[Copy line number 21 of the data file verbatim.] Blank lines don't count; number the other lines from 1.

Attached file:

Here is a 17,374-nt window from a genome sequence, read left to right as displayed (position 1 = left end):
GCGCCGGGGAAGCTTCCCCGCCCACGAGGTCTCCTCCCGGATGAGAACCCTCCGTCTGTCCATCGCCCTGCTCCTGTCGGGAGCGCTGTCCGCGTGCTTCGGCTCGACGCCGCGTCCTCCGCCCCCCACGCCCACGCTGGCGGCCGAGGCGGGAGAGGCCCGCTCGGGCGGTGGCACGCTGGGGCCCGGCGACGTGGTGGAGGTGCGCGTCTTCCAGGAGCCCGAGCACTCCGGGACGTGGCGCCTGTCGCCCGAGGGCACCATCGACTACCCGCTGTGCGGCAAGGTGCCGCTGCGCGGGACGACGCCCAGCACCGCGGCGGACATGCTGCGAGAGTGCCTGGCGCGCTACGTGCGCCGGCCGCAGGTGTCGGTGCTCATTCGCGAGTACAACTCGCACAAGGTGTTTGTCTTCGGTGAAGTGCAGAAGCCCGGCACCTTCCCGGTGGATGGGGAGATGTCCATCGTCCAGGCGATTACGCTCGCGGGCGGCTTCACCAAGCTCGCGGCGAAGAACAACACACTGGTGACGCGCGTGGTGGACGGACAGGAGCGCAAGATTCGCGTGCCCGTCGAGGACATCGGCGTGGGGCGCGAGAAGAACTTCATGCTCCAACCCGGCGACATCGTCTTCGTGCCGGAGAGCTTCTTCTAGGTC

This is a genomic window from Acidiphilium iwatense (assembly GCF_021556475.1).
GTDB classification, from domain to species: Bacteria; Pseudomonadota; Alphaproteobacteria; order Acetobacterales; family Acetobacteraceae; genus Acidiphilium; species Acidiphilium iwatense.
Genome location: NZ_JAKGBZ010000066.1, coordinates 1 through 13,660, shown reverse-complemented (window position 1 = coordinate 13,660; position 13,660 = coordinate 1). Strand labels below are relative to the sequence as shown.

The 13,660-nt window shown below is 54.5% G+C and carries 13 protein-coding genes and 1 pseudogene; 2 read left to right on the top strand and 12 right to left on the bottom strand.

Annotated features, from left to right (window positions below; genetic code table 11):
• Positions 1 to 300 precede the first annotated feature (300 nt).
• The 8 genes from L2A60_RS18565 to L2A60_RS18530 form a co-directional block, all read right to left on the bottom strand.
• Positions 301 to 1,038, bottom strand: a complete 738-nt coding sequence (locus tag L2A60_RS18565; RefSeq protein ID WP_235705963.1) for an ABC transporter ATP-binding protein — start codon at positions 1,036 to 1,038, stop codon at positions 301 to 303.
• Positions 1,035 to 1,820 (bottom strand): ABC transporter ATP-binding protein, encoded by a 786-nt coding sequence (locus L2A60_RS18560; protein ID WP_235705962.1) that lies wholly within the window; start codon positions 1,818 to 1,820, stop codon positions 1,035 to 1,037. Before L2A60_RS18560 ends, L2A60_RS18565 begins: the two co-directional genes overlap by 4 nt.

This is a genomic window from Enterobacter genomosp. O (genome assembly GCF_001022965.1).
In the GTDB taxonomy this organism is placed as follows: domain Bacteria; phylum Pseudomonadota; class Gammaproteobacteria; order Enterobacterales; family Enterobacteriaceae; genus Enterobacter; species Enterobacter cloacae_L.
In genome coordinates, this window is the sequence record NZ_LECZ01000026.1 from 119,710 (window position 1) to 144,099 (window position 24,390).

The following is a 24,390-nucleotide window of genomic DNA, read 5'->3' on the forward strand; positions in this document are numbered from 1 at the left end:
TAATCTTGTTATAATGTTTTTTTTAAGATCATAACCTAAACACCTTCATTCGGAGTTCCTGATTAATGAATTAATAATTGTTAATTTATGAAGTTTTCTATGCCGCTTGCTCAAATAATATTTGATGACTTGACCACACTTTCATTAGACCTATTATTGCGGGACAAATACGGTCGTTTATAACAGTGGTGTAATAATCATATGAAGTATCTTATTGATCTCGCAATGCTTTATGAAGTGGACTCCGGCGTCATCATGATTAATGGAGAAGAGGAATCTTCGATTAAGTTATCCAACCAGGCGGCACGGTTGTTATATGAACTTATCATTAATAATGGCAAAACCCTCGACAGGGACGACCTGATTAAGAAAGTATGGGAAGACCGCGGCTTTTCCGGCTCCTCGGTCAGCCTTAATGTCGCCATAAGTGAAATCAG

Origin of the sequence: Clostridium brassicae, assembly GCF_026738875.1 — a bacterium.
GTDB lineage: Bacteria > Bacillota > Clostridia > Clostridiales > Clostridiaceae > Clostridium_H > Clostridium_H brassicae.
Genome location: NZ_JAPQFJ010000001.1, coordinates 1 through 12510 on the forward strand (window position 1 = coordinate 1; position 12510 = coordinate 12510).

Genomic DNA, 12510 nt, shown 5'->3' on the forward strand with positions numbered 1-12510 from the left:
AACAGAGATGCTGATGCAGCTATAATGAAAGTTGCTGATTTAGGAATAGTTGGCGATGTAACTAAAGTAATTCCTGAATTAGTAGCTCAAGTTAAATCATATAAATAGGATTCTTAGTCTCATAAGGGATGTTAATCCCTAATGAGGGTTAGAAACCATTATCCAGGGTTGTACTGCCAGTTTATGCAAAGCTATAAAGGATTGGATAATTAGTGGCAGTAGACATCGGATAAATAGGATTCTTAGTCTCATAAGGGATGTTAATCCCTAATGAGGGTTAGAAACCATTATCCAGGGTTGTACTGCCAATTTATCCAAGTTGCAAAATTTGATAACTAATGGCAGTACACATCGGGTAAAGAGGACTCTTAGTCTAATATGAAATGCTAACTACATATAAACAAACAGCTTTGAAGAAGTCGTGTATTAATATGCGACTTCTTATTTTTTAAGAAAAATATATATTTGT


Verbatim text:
AACAGAGATGCTGATGCAGCTATAATGAAAGTTGCTGATTTAGGAATAGTTGGCGATGTAACTAAAGTAATTCCTGAATTAGTAGCTCAAGTTAAATCATATAAATAGGATTCTTAGTCTCATAAGGGATGTTAATCCCTAATGAGGGTTAGAAACCATTATCCAGGGTTGTACTGCCAGTTTATGCAAAGCTATAAAGGATTGGATAATTAGTGGCAGTAGACATCGGATAAATAGGATTCTTAGTCTCATAAGGGATGTTAATCCCTAATGAGGGTTAGAAACCATTATCCAGGGTTGTACTGCCAATTTATCCAAGTTGCAAAATTTGATAACTAATGGCAGTACACATCGGGTAAAGAGGACTCTTAGTCTAATATGAAATGCTAACTACATATAAACAAACAGCTTTGAAGAAGTCGTGTATTAATATGCGACTTCTTATTTTTTAAGAAAAATATATATTTGT